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My manager frequently says “You can’t manage what you can’t measure” and then tells us to collect more and more metrics, willy-nilly. We’ve done this for years now and it just doesn’t seem to make sense to collect all this data that’s never used, when we’ve got better things to do like developing software. What can we do to make him stop this unproductive exercise?
– Over Metricated
This is a common situation in software development: management pursuit of metrics without a clear plan to use them.
The “you can’t manage what you can’t measure” is a paraphrase of Tom DeMarco’s quote, “You can't manage what you can't control, and you can't control what you don't measure.”1 What is interesting is that DeMarco’s follow-up quote 13 years later is seldom cited: “Metrics cost a ton of money. It costs a lot to collect them badly and a lot more to collect them well... At its best... metrics can inform and guide developers, and help organizations to improve. At its worst, it can do actual harm… And there is an entire range between the two extremes...”2
It sounds to me like your manager has the right intent (monitoring and controlling software development through metrics) but has not clearly articulated/communicated the purpose to you or your team. Before I suggest that your manager is collecting too many or the wrong metrics (which could happen), I would perhaps approach him and tell him that it would help you to provide the most accurate data if you knew how the data was being used. When the purpose of metrics is put into context, often the data collection process comes better into focus and everyone benefits. Sometimes it is a mere miscommunication that leads to your resistance to collect what appears to be haphazard metrics.
A great approach to software measurement was developed by Victor Basili of the University of Maryland, which later became the focus of work done at the Software Engineering Institute at Carnegie Mellon University called the GQM – or Goal Question Metric approach. Sometimes, measurement programs spring up out of a need for a particular measure (such as quality or productivity) and then grow with additional measures from that original need. Without a plan, these metrics programs often end up growing in a variety of directions leading to the “willy-nilly” type of feelings within IT. When one steps back and applies the GQM approach (first assess the goals for measurement, then ask the questions that will answer whether the goals are being reached, and then choose the metrics that will answer the questions) – all of the collected metrics should fall into place. If data is being collected that does not provide answers to the questions, or if the metrics answer questions that are not aligned with the goals, then perhaps the metric (or measures) should not be collected.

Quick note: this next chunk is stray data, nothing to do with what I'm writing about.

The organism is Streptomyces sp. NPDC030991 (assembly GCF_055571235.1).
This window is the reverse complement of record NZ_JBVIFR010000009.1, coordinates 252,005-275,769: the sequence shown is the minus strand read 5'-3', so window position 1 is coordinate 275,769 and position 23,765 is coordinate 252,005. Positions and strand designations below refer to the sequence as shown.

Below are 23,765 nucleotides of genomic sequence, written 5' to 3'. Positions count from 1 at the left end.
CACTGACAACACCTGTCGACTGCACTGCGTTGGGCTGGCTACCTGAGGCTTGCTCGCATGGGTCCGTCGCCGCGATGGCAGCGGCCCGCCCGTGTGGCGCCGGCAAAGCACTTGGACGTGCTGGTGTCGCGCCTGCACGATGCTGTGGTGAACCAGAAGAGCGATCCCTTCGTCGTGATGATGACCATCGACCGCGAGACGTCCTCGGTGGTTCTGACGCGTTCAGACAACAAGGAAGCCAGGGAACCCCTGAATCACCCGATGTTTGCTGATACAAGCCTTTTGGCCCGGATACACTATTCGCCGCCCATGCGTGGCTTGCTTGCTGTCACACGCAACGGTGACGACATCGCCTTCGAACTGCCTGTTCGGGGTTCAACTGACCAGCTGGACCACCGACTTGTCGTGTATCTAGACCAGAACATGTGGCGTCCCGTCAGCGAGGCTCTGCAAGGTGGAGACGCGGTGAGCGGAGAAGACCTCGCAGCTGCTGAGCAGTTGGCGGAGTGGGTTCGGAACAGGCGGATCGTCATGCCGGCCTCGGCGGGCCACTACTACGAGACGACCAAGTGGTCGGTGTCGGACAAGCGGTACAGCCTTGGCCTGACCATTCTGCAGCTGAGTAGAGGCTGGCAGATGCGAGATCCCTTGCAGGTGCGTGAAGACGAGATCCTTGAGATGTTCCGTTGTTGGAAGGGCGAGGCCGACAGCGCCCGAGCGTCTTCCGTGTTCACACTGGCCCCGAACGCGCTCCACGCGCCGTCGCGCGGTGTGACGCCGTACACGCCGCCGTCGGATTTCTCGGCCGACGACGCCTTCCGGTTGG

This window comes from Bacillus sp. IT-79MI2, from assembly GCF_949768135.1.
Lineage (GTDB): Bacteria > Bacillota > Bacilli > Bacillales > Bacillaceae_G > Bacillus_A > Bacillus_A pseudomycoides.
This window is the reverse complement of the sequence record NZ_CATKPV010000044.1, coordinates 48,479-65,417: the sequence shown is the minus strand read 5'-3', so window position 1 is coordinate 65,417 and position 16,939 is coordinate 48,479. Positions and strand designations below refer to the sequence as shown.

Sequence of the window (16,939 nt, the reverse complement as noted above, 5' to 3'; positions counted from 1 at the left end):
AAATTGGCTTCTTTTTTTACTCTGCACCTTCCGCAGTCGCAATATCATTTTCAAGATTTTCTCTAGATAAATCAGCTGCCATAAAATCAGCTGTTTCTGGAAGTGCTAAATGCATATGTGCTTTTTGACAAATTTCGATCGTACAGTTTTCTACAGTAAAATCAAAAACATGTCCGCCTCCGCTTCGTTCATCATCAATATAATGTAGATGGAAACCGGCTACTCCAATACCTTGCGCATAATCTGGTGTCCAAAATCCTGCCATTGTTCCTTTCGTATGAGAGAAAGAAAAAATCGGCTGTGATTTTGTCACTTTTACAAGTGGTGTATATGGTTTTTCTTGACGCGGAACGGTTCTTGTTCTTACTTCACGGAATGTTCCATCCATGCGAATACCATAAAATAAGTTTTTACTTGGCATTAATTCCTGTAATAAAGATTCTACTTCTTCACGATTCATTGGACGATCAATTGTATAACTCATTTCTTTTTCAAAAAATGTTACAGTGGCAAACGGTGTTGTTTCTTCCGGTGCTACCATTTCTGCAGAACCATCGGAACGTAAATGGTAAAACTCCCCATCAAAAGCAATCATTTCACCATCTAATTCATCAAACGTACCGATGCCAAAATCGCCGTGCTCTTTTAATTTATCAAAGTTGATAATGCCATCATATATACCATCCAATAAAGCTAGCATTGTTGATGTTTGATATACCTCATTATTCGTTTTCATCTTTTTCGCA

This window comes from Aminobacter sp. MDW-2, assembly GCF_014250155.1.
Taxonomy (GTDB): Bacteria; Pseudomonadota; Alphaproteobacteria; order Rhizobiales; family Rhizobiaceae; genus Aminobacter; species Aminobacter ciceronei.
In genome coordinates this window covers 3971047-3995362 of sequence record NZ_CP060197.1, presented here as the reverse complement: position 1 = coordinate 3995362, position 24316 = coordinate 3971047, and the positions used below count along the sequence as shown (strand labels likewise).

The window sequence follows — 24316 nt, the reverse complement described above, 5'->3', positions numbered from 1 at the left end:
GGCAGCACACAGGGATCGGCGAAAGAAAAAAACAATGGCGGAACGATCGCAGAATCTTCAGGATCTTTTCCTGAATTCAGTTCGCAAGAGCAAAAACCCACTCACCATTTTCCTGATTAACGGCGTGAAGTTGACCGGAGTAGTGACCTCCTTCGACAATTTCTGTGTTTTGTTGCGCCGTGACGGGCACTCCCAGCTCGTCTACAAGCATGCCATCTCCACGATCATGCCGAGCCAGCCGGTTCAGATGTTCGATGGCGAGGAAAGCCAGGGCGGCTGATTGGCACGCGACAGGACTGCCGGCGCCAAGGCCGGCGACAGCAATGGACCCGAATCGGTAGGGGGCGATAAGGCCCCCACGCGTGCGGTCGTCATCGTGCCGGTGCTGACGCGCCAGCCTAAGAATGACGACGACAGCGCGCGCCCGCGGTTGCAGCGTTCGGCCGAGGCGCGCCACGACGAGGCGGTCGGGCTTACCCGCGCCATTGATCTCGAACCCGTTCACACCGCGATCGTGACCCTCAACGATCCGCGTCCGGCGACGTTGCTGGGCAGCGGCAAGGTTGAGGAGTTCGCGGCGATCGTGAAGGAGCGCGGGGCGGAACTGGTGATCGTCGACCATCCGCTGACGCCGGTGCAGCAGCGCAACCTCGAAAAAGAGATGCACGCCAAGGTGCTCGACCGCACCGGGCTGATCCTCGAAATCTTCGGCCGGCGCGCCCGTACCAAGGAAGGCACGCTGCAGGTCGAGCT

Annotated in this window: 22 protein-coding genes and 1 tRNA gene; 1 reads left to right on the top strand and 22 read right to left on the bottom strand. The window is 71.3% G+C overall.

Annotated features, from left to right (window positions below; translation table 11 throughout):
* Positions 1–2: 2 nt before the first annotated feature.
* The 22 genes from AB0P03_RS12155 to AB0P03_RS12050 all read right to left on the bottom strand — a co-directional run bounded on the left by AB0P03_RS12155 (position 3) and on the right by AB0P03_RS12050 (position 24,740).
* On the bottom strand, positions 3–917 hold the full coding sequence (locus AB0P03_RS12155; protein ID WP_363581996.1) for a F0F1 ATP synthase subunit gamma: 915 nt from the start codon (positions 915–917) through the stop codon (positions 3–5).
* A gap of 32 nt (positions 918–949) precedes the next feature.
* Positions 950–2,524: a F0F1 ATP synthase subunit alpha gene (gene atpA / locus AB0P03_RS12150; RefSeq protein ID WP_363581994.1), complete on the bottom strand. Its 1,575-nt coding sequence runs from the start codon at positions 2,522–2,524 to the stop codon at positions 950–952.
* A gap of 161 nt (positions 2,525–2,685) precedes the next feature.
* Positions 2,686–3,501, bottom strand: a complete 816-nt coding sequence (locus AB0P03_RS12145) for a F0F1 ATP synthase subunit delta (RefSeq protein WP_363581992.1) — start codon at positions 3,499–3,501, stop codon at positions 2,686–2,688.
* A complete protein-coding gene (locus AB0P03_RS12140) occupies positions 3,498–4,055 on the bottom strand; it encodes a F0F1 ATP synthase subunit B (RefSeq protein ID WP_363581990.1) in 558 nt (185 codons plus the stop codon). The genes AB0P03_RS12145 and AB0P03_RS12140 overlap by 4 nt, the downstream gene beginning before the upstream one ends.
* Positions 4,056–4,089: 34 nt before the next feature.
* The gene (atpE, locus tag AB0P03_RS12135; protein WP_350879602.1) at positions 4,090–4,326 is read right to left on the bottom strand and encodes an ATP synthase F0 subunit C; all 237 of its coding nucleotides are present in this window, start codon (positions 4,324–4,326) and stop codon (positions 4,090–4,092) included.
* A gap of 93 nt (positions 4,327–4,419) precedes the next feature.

Here is an example of how the GQM might work:
Goal: Improve software development productivity on dot net enhancement projects by 15% within 12 months.
Questions (to determine if goal is being met):
- What is the current level of productivity on dot net enhancement projects?
- What is the incremental level of productivity (over various projects throughout the 12 months)?
- How much improvement has been made (towards the 15%)?
- What were the improvement steps that led to the improvement? (i.e., what steps improved the productivity, what made no difference or made a negative impact (stop doing these)?)
Metrics (to answer the questions):
- Productivity expressed as output / input = Function Points (size of the software product produced) / hours expended to produce output)
- Relative difference in productivity = new productivity – old productivity *100%
Perhaps your manager can provide you with some insights about the metrics he is collecting, and you may be able to productively contribute your own ideas about complementary data or even about streamlining the data collection process.
1 Software Metrics: A Rigorous and Practical Approach by Tom Demarco, page 11.
2 Mad about Measurement by Tom DeMarco, 1995.